Blur released a further two albums, 13  and Think Tank . Neither could be considered Britpop, which in any case was now – rather like Labour’s “new dawn” – a thing of the past; but both records fared well critically and commercially. Albarn would go on to prove himself as a true musical polymath, with successful projects across a whole variety of genres including trippy dub/electronica [as Gorillaz, a “virtual band” he co-created with comic-book artist Jamie Hewlett] and African music [with Afel Bocoum, Toumani Diabaté and others]. Further sideshows saw collaborations with veteran bassists Paul Simonon of The Clash [in The Good, The Bad & The Queen] and Flea of the Red Hot Chili Peppers [in Rocket Juice & The Moon], while legendary afrobeat drummer Tony Allen has been involved in both of these supergroups. Albarn also created songs for an opera about Elizabethan scientist John Dee before calling in Brian Eno to produce the highly personal album Everyday Robots , which earned critical acclaim and a nomination for the Mercury Prize.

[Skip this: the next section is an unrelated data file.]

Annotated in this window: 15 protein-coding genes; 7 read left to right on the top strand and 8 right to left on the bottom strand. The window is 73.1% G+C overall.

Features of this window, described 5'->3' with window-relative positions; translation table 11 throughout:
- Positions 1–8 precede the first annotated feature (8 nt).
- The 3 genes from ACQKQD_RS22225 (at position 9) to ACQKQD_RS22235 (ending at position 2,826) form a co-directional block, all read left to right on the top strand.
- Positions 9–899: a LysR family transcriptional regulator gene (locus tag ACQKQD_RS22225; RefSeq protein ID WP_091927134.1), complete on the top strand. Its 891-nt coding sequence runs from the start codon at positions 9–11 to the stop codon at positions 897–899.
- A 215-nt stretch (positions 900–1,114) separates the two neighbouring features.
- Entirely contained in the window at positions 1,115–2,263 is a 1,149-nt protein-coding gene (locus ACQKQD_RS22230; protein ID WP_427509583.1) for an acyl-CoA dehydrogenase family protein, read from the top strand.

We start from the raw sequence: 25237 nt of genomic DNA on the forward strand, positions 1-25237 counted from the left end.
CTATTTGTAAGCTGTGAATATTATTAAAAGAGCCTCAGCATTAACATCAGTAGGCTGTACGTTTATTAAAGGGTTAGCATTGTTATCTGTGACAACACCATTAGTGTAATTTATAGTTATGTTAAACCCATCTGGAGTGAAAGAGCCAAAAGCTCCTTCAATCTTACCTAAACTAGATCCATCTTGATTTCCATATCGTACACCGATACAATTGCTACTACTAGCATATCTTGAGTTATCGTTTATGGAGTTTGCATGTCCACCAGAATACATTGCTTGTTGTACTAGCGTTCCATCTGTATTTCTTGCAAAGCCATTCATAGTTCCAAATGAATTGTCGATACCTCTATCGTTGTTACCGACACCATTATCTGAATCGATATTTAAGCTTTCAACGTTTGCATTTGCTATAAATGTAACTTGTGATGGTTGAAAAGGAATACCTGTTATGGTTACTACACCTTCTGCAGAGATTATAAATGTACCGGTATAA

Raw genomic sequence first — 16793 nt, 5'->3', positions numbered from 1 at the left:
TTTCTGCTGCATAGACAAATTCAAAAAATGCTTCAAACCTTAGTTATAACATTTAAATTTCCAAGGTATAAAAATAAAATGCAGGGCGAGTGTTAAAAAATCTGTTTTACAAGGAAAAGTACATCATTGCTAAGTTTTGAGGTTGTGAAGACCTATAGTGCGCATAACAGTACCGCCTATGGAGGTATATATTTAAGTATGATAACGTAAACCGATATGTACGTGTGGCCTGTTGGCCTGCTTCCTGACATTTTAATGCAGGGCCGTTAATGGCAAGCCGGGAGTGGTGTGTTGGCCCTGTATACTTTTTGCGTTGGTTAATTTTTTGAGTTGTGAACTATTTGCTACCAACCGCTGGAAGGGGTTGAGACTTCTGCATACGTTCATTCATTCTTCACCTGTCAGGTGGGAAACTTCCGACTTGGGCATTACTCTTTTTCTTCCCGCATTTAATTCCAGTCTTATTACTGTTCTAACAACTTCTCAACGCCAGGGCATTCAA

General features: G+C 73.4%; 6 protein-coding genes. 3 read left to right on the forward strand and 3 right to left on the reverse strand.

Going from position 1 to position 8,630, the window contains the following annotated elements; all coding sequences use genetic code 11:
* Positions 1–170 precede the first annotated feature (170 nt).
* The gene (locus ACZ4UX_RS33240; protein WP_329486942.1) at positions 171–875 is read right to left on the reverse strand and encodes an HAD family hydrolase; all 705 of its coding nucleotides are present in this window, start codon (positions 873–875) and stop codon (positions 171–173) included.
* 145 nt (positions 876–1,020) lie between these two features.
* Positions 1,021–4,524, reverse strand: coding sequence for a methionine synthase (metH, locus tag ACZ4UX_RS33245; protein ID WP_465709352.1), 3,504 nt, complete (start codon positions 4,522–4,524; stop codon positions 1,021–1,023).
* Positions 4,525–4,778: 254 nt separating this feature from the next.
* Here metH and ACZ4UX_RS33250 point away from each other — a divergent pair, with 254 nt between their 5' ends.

Suede released two more long-players, Head Music  – on which their sound was already drifting in a fresh direction, as seen in the MOR white-soul vibe of the lead single “She’s In Fashion” – and A New Morning , by which time interest from the public was well and truly waning. Both enjoyed a less favourable critical reception than Blur’s most recent efforts. Meanwhile, Pulp released This Is Hardcore , a tough but rewarding listen which reflected on the approach of middle age and the end of an era. According to Bob Stanley, this was the album with which “the curtain fell on Britpop”. The band’s last offering to date, We Love Life , won moderate praise. Blur, Suede and Pulp have all staged reunions in recent years, with Suede going one step further and entering the studio to make a new album, Bloodsports, in 2013.